Village person: Arshile Gorky changed his name, but he couldn’t…

Houston Press, TX
March 18 2004

Village Person
Arshile Gorky changed his name, but he couldn’t change his painful

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Many artists have had difficult childhoods, but by any measure,
Arshile Gorky’s was particularly traumatic. He was born Vosdanik
Adoian in the village of Khorkom in Turkish Armenia in 1904. Two
years later, his father emigrated to America. Whether he left to find
work or to avoid arrest for being an Armenian nationalist has never
been clear, but it would be nearly 15 years before father and son met
again. By then, Gorky would have experienced the loss of his village,
witnessed the genocide of his people by the Turkish government,
endured the refugee poverty and famine that killed his mother when he
was 15, and, finally, with his younger sister Vartoosh, sailed to
America, leaving behind forever his mother’s grave, his homeland and
his beloved village. But not his past.
That past resonates through “Arshile Gorky: A Retrospective of
Drawings,” on view at the Menil Collection. Curated by Janie C. Lee,
adjunct curator of drawings at the Whitney Museum of American Art,
the exhibition offers an intimate introduction to one of America’s
most influential artists.

After a few years in Providence and Boston, the young Armenian artist
moved to New York City in 1924. He had already rechristened himself
Arshile Gorky; the first name was a variant of an Armenian royal
name, and the surname means “bitter one” in Russian. (By all
accounts, Gorky was an inveterate raconteur and rarely let the facts
interfere with a good story. If you wanted to believe he was related
to the great Russian writer Maxim Gorky, he wouldn’t disillusion you
— despite the fact that the writer’s name was also an assumed one.
The writer of his New York Times obituary was one such mistaken
soul.) In New York, Gorky’s talent was recognized almost immediately,
and he managed to eke out a living teaching drawing, both
academically and privately; by the early 1930s, his work began
appearing in group shows.

An incessant drawer from early childhood, Gorky was essentially
self-taught — one of his sisters remembers him finding a dead fish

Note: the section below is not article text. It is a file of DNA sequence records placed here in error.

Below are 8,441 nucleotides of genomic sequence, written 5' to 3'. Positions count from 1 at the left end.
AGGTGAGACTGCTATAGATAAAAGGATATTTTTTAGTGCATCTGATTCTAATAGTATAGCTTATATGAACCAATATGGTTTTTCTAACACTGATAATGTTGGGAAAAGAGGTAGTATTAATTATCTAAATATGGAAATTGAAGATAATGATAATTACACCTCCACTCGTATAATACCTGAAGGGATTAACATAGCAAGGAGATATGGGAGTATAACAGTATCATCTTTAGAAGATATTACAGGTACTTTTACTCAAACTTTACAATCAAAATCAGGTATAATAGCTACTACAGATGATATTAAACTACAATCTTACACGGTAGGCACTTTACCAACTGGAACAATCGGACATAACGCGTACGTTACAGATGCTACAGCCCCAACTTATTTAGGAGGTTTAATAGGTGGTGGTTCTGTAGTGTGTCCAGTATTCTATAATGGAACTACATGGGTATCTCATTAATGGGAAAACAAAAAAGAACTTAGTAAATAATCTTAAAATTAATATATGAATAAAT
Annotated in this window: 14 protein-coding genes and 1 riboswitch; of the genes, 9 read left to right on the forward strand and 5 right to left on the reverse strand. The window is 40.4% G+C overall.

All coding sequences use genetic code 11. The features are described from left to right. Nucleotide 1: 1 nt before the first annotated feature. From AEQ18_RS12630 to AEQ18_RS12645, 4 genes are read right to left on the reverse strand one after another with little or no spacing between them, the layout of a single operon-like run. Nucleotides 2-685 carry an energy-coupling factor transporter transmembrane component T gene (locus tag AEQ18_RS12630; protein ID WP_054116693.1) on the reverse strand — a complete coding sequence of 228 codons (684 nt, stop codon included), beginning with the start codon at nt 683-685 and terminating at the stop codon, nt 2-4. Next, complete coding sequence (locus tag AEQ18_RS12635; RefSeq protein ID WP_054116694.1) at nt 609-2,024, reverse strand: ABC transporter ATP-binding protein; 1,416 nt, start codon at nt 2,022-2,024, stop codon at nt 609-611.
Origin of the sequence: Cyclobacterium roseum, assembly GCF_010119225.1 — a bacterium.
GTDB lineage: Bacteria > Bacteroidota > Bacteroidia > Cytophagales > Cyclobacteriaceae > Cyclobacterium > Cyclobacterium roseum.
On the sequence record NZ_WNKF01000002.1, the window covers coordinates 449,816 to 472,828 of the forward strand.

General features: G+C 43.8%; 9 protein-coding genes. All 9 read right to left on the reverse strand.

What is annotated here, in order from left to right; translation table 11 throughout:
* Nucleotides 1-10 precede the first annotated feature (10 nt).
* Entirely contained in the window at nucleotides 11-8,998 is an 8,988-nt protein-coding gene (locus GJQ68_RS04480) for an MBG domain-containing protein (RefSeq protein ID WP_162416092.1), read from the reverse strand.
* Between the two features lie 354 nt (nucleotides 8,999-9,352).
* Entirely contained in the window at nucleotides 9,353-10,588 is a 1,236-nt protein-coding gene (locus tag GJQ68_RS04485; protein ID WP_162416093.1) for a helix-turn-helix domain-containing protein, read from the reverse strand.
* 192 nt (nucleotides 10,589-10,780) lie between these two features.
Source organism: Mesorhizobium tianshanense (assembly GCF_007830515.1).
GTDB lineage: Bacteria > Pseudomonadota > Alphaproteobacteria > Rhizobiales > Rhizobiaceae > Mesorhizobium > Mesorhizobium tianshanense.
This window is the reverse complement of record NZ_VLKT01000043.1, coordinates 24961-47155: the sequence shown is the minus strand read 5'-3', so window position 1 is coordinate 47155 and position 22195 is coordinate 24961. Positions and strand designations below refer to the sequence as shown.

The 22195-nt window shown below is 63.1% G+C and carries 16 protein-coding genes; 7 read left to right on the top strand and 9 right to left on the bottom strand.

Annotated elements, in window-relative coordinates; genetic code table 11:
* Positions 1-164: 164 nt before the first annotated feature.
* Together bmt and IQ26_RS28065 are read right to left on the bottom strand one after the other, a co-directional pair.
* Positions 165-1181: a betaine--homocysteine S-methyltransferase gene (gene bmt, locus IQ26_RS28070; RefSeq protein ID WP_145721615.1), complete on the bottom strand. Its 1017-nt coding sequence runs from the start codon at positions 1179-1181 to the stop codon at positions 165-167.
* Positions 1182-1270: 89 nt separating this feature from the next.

and drawing it over and over in the sand. (Later, he would be fired
from a Boston rubber factory for drawing on the molds.) His major
influences were the great 19th-century French classicist
Jean-Auguste-Dominique Ingres, as well as contemporaries Pablo
Picasso and Henri Matisse. As installed in the Menil, the first three
galleries of the exhibit (which has been judiciously edited down from
the ungainly sprawl and visual overload of the Whitney’s version)
show how in his early work, Gorky worked to incorporate their
disparate approaches into a pictorial language of his own.

Of particular note are the drawings of his mother, especially the
portrait on loan from the Art Institute of Chicago. Gorky faithfully
rendered his mother’s face from a formal 1912 photograph of the two
of them, taken to send to his father. It’s a beautiful, loving
portrait, intimate and yet reserved. The profound depths of her eyes
are matched only by the eyes of her young son in some other drawings
on display. One of the pleasures of seeing this retrospective at the
Menil are the echoes that occur not only within Gorky’s body of work
but between it and the rest of the museum’s collection. The portrait
of his mother resonates with some Egyptian Fayum mummy portraits in
the Menil’s classical galleries (Gorky kept a reproduction of one
from the Metropolitan Museum’s extensive Egyptian collection in his

The other series of note in these first rooms is the Nighttime,
Enigma, and Nostalgia series. Composed in 1931 and 1932, the group of
works demonstrates Gorky’s habit of repeating forms and motifs
through different mediums — here, principally graphite or ink — and
methods, such as crosshatching and shading, to create numerous
variations on a theme. The series demonstrates the countless formal
possibilities of drawing (this one alone runs to more than 50 works).
Inhabited by entangled biomorphic shapes of no particular provenance,
the melancholy meditations of Nighttime, Enigma, and Nostalgia compel
our lingering attention. When asked what personal or symbolic
significance the series’ imagery held, Gorky’s response was “wounded
birds, poverty, and one whole week of rain.” A related drawing, Image
at Khorkom (1934-36), references the village of his birth.

Gorky’s mature work began in the early 1940s, when he encountered the
surrealists, who were here in America to escape the Nazis. He would
incorporate their ideas into his own work and become the link between
the surrealists and artists like Willem de Kooning and Jackson
Pollock. Of prime importance to Gorky’s development was Roberto
Matta, who encouraged him in the surrealist technique of automatic